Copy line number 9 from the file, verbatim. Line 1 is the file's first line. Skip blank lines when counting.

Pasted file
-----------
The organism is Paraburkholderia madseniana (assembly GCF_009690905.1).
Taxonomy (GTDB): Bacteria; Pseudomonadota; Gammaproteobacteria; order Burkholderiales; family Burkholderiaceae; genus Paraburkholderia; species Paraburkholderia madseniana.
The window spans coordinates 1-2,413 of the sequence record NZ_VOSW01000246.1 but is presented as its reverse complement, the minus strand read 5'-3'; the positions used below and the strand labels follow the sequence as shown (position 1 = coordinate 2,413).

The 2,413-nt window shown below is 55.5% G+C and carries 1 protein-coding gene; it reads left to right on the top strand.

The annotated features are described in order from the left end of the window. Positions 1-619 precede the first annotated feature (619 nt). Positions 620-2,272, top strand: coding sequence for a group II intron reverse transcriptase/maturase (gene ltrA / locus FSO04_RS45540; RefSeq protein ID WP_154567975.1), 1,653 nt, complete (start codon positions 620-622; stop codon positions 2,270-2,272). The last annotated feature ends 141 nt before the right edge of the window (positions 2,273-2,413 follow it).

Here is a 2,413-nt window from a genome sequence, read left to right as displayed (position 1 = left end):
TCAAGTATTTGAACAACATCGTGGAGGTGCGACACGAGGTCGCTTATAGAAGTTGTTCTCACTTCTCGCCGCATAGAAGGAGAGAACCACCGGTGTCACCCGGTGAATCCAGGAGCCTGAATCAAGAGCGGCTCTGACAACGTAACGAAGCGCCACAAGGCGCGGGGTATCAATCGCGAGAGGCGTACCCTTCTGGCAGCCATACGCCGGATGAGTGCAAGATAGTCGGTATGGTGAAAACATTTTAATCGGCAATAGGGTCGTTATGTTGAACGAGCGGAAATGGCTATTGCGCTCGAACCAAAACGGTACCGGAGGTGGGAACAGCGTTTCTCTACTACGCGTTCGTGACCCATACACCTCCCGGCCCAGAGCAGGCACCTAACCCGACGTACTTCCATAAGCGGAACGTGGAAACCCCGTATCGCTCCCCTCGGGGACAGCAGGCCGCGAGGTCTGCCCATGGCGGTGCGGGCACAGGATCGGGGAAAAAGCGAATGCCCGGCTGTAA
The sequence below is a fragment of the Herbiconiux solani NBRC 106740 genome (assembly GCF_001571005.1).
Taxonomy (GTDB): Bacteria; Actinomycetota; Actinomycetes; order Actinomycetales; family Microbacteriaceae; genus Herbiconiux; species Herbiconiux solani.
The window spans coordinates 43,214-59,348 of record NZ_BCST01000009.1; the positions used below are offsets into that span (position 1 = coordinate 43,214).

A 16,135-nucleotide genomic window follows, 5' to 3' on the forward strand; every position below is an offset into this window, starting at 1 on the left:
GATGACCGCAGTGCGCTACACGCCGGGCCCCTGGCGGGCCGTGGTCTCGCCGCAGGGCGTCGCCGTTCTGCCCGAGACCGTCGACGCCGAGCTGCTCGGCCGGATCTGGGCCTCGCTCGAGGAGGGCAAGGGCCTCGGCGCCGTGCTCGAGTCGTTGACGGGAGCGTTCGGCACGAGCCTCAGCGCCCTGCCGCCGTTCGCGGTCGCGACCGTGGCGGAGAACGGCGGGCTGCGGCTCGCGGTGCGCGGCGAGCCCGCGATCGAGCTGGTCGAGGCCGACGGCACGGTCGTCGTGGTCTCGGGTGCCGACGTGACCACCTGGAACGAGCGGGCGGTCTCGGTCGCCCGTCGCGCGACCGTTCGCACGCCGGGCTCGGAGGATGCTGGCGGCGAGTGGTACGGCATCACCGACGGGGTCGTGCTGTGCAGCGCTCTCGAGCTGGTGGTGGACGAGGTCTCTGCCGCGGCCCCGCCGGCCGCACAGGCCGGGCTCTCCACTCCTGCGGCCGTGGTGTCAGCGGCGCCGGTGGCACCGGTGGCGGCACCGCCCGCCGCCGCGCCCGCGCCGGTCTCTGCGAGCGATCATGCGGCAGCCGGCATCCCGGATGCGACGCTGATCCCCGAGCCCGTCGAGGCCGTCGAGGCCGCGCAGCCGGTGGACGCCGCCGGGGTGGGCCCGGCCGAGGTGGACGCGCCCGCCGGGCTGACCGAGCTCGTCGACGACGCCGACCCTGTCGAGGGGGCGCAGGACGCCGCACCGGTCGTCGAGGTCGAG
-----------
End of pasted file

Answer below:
Taxonomy (GTDB): Bacteria; Actinomycetota; Actinomycetes; order Actinomycetales; family Microbacteriaceae; genus Herbiconiux; species Herbiconiux solani.